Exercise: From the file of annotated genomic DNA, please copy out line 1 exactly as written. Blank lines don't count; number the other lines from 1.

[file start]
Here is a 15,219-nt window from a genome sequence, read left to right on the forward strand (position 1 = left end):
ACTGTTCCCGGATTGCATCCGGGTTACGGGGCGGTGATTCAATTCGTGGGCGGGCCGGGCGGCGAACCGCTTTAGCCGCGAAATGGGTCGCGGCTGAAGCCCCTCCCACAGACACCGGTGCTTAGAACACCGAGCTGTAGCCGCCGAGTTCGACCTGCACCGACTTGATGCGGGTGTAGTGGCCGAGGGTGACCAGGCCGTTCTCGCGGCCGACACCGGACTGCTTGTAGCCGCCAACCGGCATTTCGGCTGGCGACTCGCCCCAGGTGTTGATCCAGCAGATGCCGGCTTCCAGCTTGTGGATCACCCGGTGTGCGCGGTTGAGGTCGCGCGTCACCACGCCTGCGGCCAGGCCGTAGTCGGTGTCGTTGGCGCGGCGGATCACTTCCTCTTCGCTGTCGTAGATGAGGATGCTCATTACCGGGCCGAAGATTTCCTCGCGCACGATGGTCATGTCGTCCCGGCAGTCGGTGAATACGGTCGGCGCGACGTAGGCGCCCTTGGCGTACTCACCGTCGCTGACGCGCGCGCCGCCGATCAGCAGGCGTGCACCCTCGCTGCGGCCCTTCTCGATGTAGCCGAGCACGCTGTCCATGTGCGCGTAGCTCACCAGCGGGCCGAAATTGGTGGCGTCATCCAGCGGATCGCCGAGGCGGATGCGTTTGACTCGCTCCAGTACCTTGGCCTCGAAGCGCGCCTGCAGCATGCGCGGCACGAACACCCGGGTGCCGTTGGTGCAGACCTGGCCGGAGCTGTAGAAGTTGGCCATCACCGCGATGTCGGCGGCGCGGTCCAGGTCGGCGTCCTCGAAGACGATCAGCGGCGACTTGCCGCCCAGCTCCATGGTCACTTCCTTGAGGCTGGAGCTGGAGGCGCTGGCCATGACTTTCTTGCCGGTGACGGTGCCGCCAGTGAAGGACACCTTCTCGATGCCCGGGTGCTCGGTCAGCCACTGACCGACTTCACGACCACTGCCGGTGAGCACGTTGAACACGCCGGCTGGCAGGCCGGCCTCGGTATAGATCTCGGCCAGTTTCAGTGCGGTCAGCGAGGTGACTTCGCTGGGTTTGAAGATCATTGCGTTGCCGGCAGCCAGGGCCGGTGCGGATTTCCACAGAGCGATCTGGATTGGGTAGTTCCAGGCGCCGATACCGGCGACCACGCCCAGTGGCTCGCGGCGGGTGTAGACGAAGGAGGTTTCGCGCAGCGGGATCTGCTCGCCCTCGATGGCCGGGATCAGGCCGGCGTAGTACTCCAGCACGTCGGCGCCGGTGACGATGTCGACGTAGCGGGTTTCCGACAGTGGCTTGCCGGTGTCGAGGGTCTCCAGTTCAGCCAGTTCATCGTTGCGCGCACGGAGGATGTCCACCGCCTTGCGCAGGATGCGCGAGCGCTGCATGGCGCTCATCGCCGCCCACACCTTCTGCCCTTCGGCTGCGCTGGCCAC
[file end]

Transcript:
Here is a 15,219-nt window from a genome sequence, read left to right on the forward strand (position 1 = left end):